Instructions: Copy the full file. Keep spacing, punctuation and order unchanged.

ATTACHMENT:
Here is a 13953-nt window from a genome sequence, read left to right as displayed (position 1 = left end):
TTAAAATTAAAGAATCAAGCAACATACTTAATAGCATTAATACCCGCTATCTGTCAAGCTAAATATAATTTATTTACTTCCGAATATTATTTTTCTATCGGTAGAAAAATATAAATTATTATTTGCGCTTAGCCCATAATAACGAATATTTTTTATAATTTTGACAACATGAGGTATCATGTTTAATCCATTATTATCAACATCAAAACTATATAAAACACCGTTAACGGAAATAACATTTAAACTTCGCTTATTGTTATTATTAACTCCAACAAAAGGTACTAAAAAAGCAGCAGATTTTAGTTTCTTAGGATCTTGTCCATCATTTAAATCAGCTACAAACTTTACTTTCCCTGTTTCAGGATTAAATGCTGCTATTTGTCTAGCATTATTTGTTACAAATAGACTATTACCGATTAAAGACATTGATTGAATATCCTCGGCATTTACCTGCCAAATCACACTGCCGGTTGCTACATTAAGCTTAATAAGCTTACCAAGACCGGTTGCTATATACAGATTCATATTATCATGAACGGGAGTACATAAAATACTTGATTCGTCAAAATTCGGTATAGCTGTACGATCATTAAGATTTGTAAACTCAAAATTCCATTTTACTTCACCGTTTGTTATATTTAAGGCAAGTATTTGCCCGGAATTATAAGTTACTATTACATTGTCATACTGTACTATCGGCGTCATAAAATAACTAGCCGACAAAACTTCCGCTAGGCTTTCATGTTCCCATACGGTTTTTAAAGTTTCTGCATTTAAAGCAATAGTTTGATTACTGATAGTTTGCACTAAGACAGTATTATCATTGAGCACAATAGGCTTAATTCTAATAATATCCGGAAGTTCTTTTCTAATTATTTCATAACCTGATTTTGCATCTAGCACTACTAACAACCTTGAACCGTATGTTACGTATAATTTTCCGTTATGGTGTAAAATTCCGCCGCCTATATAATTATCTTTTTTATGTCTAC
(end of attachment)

Here is a 13953-nt window from a genome sequence, read left to right as displayed (position 1 = left end):
TTAAAATTAAAGAATCAAGCAACATACTTAATAGCATTAATACCCGCTATCTGTCAAGCTAAATATAATTTATTTACTTCCGAATATTATTTTTCTATCGGTAGAAAAATATAAATTATTATTTGCGCTTAGCCCATAATAACGAATATTTTTTATAATTTTGACAACATGAGGTATCATGTTTAATCCATTATTATCAACATCAAAACTATATAAAACACCGTTAACGGAAATAACATTTAAACTTCGCTTATTGTTATTATTAACTCCAACAAAAGGTACTAAAAAAGCAGCAGATTTTAGTTTCTTAGGATCTTGTCCATCATTTAAATCAGCTACAAACTTTACTTTCCCTGTTTCAGGATTAAATGCTGCTATTTGTCTAGCATTATTTGTTACAAATAGACTATTACCGATTAAAGACATTGATTGAATATCCTCGGCATTTACCTGCCAAATCACACTGCCGGTTGCTACATTAAGCTTAATAAGCTTACCAAGACCGGTTGCTATATACAGATTCATATTATCATGAACGGGAGTACATAAAATACTTGATTCGTCAAAATTCGGTATAGCTGTACGATCATTAAGATTTGTAAACTCAAAATTCCATTTTACTTCACCGTTTGTTATATTTAAGGCAAGTATTTGCCCGGAATTATAAGTTACTATTACATTGTCATACTGTACTATCGGCGTCATAAAATAACTAGCCGACAAAACTTCCGCTAGGCTTTCATGTTCCCATACGGTTTTTAAAGTTTCTGCATTTAAAGCAATAGTTTGATTACTGATAGTTTGCACTAAGACAGTATTATCATTGAGCACAATAGGCTTAATTCTAATAATATCCGGAAGTTCTTTTCTAATTATTTCATAACCTGATTTTGCATCTAGCACTACTAACAACCTTGAACCGTATGTTACGTATAATTTTCCGTTATGGTGTAAAATTCCGCCGCCTATATAATTATCTTTTTTATGTCTAC